something Scottish. Woods, fields, meadows and cottages drift by below. How
pleasant it would be to knock at that door and be greeted by Polish voices! How
surprised they would be! Why can’t we fly lower and just glance into a Polish
We’re approaching the Pilica. A big forest with a
clearing in the middle is the reception point, some three miles from the river.
The ‘committee’ has answered our signal and are lighting the five flares of
the cross, which marks the exact spot and gives the direction of the wind.
We made our first ‘dropping’ perfectly and then lost
sight of the reception point - we had dropped to 200 feet as we circuited and
the trees hid it. We picked it up again and dropped the rest of the containers.
As we flew away, the ‘V’ sign was flashed up in Morse.
About five or six miles away, two villages suddenly burst
into flames. It was no accidental outburst, spreading from a cottage. German
reprisals. We had no time to look on and, in any case, could do nothing to help.
Yet it seemed wrong to fly back to Italy: not to help the ‘committee’ with
the supplies, not to fight with them against a possible German attack, not to
help those poor villagers.
We are passing over the Tatras again. We were in Poland—over
Poland, 200 feet, say 60 yards away from her soil. So very near. I wonder if
anyone I know heard our plane, or saw it. We’re getting near Budapest.
Searchlights have flashed up looking for somebody about 15 miles to the east,
and the flak is peppering away there for all it is worth.
We are over the Balkans and the clouds are gathering. Not far
to go now. We’ve just let base know the op. went off without a hitch. Base
O.K.; we can land any time. We’ve just had tea and something to eat. Good tea,
plenty of clouds, no night fighters. Very peaceful and secure. Getting tired. .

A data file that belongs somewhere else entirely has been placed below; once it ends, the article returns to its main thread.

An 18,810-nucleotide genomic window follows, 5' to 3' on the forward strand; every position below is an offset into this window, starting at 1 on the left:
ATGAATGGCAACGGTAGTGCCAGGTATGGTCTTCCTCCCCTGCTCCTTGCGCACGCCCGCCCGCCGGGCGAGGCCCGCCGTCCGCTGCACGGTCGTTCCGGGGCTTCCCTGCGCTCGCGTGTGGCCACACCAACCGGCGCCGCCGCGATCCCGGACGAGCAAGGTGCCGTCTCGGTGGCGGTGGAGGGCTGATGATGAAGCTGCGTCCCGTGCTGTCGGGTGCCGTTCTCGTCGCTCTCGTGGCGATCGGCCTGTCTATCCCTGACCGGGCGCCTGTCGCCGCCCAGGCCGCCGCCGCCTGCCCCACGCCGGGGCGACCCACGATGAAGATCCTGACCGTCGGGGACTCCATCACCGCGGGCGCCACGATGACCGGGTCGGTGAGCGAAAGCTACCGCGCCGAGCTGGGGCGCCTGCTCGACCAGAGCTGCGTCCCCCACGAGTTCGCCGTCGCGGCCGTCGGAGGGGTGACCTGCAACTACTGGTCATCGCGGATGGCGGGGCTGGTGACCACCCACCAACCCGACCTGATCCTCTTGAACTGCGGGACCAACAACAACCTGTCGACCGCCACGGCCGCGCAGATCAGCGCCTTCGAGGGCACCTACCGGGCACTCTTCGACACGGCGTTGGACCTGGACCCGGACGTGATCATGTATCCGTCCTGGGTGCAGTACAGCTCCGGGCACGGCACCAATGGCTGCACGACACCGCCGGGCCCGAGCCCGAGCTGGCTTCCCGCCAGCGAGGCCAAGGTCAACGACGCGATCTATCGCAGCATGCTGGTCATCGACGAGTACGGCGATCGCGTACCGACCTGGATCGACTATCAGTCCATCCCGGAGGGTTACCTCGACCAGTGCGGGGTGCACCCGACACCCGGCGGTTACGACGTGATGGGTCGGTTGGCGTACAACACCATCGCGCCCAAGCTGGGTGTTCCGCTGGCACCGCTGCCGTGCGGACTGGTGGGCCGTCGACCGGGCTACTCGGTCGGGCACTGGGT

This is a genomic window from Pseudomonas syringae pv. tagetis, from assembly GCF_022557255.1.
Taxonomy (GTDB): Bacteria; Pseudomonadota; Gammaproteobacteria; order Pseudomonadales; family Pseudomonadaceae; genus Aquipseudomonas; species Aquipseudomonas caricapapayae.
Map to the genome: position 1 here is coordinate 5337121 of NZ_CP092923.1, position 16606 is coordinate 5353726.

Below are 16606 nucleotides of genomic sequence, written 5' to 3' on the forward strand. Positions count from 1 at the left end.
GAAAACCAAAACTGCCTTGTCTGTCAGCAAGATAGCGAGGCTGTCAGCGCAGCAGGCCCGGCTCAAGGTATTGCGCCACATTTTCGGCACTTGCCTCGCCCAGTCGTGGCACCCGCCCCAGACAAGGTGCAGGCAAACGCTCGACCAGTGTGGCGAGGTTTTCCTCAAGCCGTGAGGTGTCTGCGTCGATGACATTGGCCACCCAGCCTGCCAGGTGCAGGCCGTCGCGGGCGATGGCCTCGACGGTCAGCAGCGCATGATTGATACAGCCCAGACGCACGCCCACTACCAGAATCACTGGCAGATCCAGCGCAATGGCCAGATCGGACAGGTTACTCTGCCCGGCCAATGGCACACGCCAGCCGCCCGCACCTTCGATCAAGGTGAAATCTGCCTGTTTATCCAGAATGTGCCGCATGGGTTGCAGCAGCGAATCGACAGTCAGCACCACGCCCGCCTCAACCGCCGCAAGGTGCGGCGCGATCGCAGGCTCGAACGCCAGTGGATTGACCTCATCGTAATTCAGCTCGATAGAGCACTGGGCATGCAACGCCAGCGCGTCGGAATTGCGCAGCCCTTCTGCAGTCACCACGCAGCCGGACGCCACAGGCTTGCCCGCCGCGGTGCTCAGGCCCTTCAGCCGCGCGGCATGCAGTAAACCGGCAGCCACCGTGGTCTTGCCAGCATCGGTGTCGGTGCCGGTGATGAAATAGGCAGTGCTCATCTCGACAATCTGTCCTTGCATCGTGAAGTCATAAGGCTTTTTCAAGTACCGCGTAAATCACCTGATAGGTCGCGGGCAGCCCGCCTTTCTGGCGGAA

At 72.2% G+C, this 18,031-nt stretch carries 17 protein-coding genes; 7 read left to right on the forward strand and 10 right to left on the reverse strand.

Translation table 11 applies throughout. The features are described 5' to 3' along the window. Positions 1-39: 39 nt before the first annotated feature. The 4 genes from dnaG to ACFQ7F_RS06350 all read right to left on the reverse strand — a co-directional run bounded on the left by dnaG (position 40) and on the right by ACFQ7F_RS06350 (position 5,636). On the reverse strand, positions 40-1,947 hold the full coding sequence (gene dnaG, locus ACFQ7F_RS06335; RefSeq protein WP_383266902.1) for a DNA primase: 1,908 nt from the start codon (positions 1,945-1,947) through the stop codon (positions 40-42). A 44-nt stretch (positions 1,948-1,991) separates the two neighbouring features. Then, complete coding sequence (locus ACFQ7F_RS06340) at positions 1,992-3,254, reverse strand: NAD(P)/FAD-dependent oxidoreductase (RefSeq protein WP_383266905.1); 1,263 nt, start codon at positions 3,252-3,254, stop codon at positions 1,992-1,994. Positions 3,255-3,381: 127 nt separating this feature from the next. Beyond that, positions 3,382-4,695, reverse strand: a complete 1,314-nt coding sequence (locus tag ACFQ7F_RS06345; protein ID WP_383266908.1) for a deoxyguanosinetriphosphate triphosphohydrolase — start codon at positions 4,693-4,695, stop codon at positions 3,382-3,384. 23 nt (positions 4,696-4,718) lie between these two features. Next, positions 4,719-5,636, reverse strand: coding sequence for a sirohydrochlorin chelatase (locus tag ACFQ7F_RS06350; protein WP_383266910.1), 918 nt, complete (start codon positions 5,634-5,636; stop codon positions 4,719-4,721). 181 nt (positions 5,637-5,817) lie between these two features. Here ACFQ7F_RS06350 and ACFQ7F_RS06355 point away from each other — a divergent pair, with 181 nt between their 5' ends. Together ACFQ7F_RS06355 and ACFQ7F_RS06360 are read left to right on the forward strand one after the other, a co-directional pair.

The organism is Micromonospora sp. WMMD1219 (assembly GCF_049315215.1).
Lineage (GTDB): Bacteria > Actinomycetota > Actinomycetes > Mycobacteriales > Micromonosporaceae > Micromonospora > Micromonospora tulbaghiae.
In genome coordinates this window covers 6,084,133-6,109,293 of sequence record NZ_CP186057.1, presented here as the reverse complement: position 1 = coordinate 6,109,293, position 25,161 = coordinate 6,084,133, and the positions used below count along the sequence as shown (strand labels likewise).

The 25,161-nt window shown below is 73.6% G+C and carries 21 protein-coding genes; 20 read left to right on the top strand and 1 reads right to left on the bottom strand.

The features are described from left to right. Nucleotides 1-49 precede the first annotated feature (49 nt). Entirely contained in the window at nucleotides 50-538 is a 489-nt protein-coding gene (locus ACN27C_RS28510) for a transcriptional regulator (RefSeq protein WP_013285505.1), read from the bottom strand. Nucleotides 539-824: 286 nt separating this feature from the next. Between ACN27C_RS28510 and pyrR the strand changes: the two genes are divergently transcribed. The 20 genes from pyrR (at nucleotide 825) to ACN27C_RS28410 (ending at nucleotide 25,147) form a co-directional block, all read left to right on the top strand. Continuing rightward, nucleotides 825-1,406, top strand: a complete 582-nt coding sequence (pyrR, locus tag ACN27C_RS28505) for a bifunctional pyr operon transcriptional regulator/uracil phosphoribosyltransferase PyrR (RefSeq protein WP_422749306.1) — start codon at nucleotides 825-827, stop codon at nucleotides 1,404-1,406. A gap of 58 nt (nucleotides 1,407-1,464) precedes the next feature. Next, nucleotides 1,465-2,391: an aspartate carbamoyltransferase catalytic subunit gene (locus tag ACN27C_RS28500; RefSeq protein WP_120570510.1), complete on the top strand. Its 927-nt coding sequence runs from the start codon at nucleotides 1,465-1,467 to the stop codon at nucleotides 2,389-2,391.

. . Drowsy.
The clouds have passed and I can see a low coast. Can’t
make out where we are. Flashes on the ground before us, more and more of them.
‘Starboard her,’ I ordered. But the kite forged straight ahead and the
flashes kept on. ‘Hurry up with the evading,’ I barked at the pilot. ‘Want
us to get a dose? What’s the matter with you? Asleep?’ ‘No,’ he
answered, ‘only the oxygen tube’s got mixed up with George’s switch off.’
Suddenly, bursts of black smoke appeared alongside and
explosions deafened us. The kite bumped about, something cracked loudly in the
cabin, and we dived. Evasive action at last, and in the nick of time. The next
bursts were just behind us. We weaved about and got out, over the sea, out of
range of the flak.
Nobody has been hurt and the engines are running smoothly. We
were too near Durazzo. The front pane of the cabin looks rather like a sieve,
the desk has a gaping hole, the map has got badly torn, and there are two big
holes in the wall. And it had been such a nice, quiet flight! The cooling system
or the tanks may have been holed, can’t say yet.
It is bright sunlight over the base and we are landing."
(Destiny Can Wait)
S/Ldr Eugeniusz Arciuszkiewicz (navigator)